Friday, May 29, 2009

Are persons born in Puerto Rico U.S. Citizens?

Photo used under Creative Commons from Oquendo

The nomination of current 2nd Court of Appeals Justice Sonia Sotomayor, who if confirmed would be the first Latina on the U.S. Supreme Court, made news the other day. She has an interesting life story, including the fact that her parents were born in Puerto Rico (she was born in New York). This raised the question, are persons born in Puerto Rico U.S. Citizens? The answer is almost always "yes".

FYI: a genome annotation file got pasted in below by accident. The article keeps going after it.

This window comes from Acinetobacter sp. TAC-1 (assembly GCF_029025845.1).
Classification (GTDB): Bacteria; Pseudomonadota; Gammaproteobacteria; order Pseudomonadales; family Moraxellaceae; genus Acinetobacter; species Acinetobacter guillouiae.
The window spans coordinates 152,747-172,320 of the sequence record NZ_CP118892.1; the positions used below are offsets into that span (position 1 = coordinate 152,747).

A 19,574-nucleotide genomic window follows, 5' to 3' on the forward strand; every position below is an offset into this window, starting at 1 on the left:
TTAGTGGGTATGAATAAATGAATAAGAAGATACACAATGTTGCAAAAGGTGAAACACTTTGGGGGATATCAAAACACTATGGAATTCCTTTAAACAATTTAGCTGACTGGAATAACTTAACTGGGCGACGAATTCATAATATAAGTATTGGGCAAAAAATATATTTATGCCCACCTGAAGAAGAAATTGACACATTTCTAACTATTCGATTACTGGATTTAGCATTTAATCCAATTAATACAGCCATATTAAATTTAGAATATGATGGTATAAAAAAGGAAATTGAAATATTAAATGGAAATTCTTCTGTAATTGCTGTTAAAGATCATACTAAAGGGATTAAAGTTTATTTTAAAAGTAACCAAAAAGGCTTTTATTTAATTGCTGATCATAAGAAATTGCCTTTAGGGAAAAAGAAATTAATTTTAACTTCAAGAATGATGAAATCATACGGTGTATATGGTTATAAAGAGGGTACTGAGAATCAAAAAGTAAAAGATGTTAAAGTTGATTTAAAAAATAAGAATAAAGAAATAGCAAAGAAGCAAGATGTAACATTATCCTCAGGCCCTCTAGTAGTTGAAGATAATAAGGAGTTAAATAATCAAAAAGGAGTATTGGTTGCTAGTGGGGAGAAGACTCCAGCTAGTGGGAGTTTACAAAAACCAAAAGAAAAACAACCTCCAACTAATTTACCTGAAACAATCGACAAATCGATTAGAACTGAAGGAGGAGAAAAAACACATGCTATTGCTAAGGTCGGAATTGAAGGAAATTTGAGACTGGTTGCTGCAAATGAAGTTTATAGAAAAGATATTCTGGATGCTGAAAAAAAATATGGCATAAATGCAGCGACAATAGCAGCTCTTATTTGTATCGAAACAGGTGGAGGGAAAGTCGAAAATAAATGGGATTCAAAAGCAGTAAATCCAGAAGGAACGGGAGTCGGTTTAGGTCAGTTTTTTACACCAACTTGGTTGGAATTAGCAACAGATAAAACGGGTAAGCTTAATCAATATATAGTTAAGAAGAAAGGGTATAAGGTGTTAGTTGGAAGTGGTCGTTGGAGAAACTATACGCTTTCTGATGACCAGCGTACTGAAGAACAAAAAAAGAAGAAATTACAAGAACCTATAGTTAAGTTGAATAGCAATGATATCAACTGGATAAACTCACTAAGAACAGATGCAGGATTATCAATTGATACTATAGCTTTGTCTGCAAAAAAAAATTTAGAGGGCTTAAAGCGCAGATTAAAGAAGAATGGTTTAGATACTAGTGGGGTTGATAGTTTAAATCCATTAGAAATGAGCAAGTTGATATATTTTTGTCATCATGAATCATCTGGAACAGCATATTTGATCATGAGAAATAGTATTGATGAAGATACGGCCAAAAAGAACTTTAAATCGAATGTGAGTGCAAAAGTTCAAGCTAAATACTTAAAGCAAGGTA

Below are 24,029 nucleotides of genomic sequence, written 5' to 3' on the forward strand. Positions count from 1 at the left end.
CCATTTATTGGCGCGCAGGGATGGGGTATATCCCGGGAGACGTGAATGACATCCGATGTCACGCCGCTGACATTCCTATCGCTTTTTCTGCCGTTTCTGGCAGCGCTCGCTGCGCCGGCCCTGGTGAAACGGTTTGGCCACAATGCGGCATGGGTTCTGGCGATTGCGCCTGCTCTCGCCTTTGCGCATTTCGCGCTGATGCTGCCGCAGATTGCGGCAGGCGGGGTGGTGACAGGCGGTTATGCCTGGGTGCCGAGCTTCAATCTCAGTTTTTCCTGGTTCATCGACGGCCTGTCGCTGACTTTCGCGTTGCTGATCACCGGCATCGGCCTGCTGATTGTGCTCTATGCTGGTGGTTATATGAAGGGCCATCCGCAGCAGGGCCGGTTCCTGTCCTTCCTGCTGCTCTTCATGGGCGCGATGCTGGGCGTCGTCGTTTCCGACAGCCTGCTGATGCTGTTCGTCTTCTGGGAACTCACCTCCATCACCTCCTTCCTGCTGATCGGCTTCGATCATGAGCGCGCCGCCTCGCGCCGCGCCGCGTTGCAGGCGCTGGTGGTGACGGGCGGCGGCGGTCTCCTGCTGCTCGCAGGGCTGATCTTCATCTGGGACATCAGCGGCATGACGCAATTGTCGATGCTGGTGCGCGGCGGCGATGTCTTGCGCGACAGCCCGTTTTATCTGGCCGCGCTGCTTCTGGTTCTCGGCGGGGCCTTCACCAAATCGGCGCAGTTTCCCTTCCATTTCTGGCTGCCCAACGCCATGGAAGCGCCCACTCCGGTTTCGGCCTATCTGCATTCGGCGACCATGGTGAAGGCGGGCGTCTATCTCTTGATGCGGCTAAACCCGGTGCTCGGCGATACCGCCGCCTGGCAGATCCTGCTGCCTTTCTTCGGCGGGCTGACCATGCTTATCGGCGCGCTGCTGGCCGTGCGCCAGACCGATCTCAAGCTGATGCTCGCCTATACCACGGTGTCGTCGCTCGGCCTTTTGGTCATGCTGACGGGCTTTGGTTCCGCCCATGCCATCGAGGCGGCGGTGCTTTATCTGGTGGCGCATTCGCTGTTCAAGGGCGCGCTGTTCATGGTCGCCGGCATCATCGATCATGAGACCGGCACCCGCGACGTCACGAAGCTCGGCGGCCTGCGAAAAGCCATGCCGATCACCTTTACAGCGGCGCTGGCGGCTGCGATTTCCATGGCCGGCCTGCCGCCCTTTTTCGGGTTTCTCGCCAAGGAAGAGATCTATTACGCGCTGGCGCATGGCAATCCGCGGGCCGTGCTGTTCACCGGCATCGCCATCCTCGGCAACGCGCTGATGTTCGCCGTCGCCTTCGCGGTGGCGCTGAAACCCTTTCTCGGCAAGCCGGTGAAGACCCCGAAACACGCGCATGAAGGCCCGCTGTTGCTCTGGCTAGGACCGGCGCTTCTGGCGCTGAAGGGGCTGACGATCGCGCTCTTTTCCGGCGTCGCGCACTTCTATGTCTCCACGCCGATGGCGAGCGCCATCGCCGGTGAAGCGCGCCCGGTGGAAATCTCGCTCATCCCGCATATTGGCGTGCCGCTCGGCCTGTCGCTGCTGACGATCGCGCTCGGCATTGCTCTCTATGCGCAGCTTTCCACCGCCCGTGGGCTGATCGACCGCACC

In 1898, after the Spanish-American War, Spain ceded the island of Puerto Rico to the United States. In 1917, after a series of different governmental systems, Congress made Puerto Rico an “organized but unincorporated” territory of the United States and granted U.S. citizenship to the people of Puerto Rico. The current status of Puerto Rico is fairly complicated and depending on who you ask, the term "territory" may not be proper. You can read more about the history and current political status of the island in the 2007 Report by the President’s Task Force on Puerto Rico’s Status. The only exceptions to the citizenship rule would be persons born in Puerto Rico before 1917 or other special cases such as children born to diplomats.

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